Let’s say you won the upcoming $250 million Powerball prize on Wednesday.

Do you tithe 10% of it?

Will your church accept tens of millions of dollars in gamling money? (The United Methodist church is unclear on this).  If not, do you ease your sense of morality by giving 10% to a secular charity?

The confusion comes because there is no outright biblical ban on gambling (that I can find), yet with logic there is a pretty good case that Jesus would not approve.

Not that I think I’m going to win or anything.

Posted in Church. 4 Comments »

4 Responses to “Hypothetical”

  1. sista Says:

    If my Southern Baptist Church will not accept my 10% then I’ll take it elsewhere. I am gonna win ya know.

  2. joy Says:

    10% of 250 million. 25 million. (Sorry, the calculation was for me)

    Anyhow, I’d probably give it to the church. And another $25 million to charity. Or something.

  3. WonderDawg Says:

    I would spread it around to various ministries rather than one place.. after I recover from passing out.

  4. WonderDawg Says:

    Thought you might want to know:

    Woman wins lottery, leaves town without tithing

    HOBOKEN — Martha Givens, a faithful member of Walnut Methodist Church, won the $89 million New Jersey state lottery Tuesday, then left town, surprising her longtime pastor, Duane Marshall.
    “I guess the right words would be ‘deeply disappointed,'” Marshall said. Immediately after the news of Givens’ winning broke, he and the board had hired an architectural firm to build a new, multi-million dollar youth center. As a church of 124, the youth center couldn’t be built without Givens’ tithe from the lottery winnings.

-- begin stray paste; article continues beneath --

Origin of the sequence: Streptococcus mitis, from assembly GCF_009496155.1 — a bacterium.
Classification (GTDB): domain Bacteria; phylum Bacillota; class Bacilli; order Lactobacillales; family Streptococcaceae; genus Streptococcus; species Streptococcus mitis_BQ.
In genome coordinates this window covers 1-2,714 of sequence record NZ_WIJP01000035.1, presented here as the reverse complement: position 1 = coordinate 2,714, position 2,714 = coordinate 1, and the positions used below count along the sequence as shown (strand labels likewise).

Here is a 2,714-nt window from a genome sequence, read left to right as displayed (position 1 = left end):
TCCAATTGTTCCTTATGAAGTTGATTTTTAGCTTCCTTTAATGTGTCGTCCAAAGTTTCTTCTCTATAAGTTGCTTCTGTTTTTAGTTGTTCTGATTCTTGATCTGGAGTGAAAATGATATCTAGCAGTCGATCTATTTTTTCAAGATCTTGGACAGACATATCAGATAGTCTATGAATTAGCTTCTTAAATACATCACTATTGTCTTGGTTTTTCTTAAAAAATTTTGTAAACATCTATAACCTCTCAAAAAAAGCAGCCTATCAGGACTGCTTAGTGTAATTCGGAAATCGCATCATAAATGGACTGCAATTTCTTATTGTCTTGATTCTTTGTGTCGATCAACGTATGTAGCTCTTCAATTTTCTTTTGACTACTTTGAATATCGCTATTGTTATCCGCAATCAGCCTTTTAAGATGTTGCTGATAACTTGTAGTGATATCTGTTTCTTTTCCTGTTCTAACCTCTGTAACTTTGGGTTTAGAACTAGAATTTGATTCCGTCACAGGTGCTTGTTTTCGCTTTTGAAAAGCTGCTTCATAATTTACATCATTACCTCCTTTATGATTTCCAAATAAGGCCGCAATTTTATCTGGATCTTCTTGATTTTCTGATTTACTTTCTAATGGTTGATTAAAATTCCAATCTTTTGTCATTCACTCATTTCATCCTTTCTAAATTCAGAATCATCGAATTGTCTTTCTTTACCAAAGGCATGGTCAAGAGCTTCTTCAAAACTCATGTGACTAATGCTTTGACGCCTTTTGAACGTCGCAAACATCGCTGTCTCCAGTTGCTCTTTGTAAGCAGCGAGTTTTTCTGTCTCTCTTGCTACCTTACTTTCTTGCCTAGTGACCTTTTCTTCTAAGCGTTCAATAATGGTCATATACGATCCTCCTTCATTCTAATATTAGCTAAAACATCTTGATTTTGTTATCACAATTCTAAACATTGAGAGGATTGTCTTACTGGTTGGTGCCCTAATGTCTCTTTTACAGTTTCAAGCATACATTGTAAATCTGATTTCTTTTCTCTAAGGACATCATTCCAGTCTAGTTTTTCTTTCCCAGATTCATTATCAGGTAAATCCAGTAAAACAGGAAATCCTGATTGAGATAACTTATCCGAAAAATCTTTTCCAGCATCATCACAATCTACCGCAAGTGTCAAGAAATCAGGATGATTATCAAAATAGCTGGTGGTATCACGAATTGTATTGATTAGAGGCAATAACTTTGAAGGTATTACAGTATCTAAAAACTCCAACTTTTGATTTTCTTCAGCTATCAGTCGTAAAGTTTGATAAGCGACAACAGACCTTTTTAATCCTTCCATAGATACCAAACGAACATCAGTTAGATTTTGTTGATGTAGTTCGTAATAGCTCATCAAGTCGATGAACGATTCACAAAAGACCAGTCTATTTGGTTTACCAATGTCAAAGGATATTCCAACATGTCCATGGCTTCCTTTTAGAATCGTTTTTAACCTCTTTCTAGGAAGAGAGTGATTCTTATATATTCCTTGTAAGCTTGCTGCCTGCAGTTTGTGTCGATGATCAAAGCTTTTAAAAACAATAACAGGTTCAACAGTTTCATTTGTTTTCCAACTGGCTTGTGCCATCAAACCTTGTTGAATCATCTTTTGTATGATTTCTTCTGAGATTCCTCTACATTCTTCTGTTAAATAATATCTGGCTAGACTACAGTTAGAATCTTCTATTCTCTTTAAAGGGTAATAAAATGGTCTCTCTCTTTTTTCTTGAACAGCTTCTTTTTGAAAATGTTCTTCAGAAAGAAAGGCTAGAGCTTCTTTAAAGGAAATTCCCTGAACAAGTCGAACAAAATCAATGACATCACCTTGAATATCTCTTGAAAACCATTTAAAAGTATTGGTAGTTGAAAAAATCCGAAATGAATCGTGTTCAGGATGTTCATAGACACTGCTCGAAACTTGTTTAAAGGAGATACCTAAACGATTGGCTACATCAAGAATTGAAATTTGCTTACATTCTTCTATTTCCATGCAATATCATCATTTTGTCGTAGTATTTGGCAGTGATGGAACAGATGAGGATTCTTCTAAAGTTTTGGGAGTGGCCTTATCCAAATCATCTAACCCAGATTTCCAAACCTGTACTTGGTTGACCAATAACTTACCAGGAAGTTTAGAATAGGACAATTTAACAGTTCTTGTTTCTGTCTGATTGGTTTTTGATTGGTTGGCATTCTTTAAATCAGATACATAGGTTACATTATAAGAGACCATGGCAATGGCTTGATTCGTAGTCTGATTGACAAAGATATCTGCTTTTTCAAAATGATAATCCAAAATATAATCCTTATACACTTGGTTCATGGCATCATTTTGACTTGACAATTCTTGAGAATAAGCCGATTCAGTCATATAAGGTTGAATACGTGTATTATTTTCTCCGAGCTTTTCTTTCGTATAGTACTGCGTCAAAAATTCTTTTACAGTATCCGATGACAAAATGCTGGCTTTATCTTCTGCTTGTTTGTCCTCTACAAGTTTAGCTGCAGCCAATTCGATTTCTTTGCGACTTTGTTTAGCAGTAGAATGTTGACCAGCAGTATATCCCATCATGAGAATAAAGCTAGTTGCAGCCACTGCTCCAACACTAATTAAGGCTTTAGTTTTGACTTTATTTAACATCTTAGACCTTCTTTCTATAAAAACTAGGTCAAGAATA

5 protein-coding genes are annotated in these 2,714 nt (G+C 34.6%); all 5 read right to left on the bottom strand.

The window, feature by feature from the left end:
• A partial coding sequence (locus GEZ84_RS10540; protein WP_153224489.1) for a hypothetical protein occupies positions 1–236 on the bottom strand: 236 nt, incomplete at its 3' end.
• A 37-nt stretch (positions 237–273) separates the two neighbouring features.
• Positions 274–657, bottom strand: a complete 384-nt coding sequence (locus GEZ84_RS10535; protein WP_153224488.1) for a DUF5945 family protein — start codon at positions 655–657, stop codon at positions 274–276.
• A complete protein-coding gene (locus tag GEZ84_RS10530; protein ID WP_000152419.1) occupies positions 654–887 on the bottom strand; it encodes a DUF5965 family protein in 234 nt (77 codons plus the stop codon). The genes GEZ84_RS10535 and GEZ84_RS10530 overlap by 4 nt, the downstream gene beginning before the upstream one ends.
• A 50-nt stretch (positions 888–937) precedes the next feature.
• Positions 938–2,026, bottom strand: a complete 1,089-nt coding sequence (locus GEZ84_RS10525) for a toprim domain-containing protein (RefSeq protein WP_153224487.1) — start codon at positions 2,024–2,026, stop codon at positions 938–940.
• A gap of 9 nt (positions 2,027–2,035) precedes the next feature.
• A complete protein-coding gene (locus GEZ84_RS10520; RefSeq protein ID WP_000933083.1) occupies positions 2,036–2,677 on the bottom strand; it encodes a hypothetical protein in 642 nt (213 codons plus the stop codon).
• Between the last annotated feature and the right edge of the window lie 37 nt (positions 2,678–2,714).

“They were rubbing their hands together with glee in that room,” said a dissenting board member. “Martha’s been so consistent through the years, they felt this was money in the bank. I warned them she might turn tail. Eighty-nine million is a lot of money.”
    Family members were keeping mum about Givens’ whereabouts, though one self-described “black sheep” cousin said the grandmother of two was “somewhere in the Caribbean, dancing, hitting the senior singles bars and doing all sorts of things Methodists don’t normally do.” She was uncertain if and when Givens would return. A sign in Givens’ lawn indicated the house is for sale, and her front door was covered with “please call me” notes from old friends and acquaintances.
    But Marshall hasn’t given up hope.
    “Martha, if you read this, we’ll take five percent, one percent, whatever you’ll give,” he said. “The Martha Givens Youth Center won’t be a reality without you.” •


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